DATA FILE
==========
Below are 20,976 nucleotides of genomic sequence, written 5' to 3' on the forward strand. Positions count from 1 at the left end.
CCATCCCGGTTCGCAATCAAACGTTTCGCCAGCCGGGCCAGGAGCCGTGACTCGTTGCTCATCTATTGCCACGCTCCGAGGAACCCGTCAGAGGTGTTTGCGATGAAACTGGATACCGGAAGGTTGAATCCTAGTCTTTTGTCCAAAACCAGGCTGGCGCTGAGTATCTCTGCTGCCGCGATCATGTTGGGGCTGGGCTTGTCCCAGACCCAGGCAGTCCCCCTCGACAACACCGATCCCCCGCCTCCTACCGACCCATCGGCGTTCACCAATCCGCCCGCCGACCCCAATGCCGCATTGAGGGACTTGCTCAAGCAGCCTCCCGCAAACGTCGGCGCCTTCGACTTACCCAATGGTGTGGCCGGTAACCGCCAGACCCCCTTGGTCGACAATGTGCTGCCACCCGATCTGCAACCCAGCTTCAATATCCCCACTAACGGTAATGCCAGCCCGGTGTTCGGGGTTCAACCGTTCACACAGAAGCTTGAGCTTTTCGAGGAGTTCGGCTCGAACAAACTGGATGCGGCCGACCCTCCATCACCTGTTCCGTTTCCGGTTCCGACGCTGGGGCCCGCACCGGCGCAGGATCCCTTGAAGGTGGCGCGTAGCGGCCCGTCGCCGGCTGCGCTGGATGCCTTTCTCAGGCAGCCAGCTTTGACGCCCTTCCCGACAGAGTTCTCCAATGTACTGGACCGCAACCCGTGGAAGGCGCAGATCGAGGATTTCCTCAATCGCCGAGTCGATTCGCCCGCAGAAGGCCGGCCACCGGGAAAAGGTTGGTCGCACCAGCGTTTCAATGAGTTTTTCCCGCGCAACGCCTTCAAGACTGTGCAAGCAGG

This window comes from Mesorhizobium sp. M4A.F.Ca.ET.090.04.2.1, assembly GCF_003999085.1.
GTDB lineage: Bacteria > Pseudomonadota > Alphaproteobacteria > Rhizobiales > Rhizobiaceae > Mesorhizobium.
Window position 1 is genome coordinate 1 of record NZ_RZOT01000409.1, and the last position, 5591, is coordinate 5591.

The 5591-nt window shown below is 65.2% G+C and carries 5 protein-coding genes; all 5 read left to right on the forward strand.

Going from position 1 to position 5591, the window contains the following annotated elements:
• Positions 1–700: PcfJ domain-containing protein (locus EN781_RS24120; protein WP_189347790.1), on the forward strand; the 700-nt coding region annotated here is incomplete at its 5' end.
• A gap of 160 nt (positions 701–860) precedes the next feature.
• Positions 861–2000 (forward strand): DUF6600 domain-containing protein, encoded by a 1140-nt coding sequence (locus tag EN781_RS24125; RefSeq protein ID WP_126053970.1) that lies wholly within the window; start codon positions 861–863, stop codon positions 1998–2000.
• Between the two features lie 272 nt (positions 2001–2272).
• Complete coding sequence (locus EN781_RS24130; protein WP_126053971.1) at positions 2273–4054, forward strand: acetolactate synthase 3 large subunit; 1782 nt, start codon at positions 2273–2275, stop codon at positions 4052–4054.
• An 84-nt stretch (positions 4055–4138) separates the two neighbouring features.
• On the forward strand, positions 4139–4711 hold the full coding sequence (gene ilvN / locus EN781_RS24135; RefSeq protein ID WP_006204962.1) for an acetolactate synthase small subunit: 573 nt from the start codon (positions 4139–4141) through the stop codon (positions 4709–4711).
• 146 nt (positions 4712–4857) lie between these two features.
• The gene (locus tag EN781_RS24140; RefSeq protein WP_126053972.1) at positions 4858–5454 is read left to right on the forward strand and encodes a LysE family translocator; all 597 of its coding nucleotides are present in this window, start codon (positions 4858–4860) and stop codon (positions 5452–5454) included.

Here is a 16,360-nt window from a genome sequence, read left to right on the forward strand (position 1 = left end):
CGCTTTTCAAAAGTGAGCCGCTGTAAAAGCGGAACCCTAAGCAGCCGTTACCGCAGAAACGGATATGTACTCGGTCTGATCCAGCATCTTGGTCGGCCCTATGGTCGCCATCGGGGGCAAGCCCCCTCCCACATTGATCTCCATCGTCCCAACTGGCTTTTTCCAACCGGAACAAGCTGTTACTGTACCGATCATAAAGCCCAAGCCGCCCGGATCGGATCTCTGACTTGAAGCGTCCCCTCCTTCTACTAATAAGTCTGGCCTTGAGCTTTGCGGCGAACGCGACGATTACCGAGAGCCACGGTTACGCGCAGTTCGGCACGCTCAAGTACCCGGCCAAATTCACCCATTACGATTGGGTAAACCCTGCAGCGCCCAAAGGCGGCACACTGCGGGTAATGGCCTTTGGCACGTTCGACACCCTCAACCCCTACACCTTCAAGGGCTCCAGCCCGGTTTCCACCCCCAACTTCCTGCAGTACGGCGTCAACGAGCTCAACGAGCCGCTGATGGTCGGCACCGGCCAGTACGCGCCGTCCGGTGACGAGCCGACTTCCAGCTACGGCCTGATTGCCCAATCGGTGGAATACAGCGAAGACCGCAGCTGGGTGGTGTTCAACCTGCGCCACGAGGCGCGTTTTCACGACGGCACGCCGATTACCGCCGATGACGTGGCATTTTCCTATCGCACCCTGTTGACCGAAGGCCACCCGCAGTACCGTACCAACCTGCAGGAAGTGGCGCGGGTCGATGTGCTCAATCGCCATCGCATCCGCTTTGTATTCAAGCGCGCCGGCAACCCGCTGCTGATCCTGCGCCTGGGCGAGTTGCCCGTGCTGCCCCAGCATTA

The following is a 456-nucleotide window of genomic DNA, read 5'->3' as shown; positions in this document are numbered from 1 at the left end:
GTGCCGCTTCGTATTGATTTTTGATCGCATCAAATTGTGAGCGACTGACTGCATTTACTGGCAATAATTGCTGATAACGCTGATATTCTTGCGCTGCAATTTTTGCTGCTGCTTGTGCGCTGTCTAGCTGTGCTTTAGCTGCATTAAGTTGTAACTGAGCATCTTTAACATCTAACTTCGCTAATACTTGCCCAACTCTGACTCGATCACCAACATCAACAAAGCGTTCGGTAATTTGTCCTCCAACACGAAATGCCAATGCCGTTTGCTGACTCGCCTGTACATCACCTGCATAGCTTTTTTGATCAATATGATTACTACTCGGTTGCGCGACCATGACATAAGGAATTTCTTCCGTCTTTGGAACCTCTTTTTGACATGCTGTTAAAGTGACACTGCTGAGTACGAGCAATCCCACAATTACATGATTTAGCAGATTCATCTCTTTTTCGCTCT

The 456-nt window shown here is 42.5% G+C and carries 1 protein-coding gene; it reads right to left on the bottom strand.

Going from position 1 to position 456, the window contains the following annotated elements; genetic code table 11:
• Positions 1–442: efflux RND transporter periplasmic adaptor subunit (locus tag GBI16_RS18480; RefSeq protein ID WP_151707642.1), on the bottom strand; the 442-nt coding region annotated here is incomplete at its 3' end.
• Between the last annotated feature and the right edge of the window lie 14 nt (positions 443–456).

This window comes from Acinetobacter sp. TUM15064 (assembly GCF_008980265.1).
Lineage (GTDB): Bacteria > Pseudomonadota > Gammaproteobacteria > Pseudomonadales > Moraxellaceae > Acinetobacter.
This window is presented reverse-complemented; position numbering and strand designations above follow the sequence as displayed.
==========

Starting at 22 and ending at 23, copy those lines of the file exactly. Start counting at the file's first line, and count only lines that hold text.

Going from position 1 to position 456, the window contains the following annotated elements; genetic code table 11:
• Positions 1–442: efflux RND transporter periplasmic adaptor subunit (locus tag GBI16_RS18480; RefSeq protein ID WP_151707642.1), on the bottom strand; the 442-nt coding region annotated here is incomplete at its 3' end.